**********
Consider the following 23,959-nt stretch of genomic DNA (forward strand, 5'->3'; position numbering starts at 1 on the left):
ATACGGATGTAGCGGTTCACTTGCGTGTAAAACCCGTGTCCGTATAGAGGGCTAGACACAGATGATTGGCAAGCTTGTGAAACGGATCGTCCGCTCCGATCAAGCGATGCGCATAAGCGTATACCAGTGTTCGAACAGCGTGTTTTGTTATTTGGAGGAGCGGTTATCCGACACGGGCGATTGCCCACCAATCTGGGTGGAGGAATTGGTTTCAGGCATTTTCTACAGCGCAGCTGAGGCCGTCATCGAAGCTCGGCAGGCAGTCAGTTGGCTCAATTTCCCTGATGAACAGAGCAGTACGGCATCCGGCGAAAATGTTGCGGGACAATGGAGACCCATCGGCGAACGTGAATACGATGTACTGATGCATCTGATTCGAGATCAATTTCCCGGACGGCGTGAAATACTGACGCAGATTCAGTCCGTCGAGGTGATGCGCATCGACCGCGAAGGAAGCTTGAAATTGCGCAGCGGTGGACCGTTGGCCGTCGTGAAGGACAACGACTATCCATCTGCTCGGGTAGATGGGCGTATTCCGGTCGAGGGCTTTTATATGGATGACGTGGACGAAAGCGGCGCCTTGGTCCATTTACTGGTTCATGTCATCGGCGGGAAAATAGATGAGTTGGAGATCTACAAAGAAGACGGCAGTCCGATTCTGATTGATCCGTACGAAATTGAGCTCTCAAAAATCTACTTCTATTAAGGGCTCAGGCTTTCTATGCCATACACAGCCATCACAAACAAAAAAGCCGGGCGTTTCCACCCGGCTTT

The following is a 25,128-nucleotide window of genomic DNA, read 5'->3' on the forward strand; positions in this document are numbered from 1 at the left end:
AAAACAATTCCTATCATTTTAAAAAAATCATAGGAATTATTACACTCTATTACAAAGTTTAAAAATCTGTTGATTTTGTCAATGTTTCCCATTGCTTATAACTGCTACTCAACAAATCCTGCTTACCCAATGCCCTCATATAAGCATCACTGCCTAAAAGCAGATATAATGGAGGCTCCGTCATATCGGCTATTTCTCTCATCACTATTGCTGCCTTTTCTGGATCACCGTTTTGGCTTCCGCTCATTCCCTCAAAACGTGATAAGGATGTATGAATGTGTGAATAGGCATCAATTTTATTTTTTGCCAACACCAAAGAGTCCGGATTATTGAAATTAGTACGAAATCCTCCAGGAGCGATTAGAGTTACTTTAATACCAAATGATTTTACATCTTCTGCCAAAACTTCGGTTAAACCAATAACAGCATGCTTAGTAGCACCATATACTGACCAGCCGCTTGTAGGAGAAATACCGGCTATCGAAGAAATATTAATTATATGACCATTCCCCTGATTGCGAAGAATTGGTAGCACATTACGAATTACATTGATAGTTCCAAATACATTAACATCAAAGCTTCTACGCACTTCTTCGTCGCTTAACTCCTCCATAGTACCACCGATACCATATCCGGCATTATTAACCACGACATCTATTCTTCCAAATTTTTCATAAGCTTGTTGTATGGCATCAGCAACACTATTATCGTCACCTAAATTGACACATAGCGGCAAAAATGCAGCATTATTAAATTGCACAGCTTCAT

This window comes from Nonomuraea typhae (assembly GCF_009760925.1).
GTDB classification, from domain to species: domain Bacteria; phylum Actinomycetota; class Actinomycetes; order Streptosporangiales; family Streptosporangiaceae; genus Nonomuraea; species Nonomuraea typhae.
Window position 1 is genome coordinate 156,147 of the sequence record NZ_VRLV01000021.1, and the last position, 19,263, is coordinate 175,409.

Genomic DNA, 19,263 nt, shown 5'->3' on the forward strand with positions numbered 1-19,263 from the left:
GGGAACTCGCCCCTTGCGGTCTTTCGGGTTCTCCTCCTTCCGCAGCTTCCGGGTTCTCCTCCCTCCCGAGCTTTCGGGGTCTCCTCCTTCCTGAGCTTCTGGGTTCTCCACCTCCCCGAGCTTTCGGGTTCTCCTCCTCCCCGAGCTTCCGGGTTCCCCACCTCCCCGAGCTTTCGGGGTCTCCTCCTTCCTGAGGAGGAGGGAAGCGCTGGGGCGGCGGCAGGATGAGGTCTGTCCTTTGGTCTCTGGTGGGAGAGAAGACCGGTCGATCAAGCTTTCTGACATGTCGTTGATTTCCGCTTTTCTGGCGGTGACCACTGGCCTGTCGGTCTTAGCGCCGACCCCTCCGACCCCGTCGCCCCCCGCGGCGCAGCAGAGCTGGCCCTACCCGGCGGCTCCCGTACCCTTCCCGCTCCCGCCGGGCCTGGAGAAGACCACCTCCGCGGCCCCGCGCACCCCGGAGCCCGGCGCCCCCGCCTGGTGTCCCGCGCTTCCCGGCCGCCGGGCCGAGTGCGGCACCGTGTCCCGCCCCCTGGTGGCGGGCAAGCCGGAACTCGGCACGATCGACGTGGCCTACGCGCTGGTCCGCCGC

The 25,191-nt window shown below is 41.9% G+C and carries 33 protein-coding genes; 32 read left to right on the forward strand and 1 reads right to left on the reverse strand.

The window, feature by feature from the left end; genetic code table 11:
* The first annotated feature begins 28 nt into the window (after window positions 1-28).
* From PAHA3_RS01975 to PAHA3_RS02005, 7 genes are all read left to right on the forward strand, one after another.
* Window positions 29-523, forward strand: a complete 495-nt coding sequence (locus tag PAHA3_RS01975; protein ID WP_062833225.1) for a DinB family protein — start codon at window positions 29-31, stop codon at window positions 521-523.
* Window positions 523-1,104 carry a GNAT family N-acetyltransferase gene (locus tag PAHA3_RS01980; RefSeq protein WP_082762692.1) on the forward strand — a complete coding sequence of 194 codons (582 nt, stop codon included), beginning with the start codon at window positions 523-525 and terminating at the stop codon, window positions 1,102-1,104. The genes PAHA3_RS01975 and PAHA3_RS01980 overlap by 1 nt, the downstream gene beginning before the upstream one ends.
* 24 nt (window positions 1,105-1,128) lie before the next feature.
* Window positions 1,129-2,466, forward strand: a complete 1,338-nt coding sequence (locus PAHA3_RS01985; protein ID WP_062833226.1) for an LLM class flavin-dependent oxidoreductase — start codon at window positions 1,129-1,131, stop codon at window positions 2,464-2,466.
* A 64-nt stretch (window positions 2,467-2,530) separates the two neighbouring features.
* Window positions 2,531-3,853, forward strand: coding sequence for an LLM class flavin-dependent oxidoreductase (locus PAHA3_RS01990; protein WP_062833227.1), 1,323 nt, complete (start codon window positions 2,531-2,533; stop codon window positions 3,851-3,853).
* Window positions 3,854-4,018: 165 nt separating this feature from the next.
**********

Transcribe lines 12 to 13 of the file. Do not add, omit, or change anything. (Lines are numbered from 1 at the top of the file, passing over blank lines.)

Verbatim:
* The first annotated feature begins 28 nt into the window (after window positions 1-28).
* From PAHA3_RS01975 to PAHA3_RS02005, 7 genes are all read left to right on the forward strand, one after another.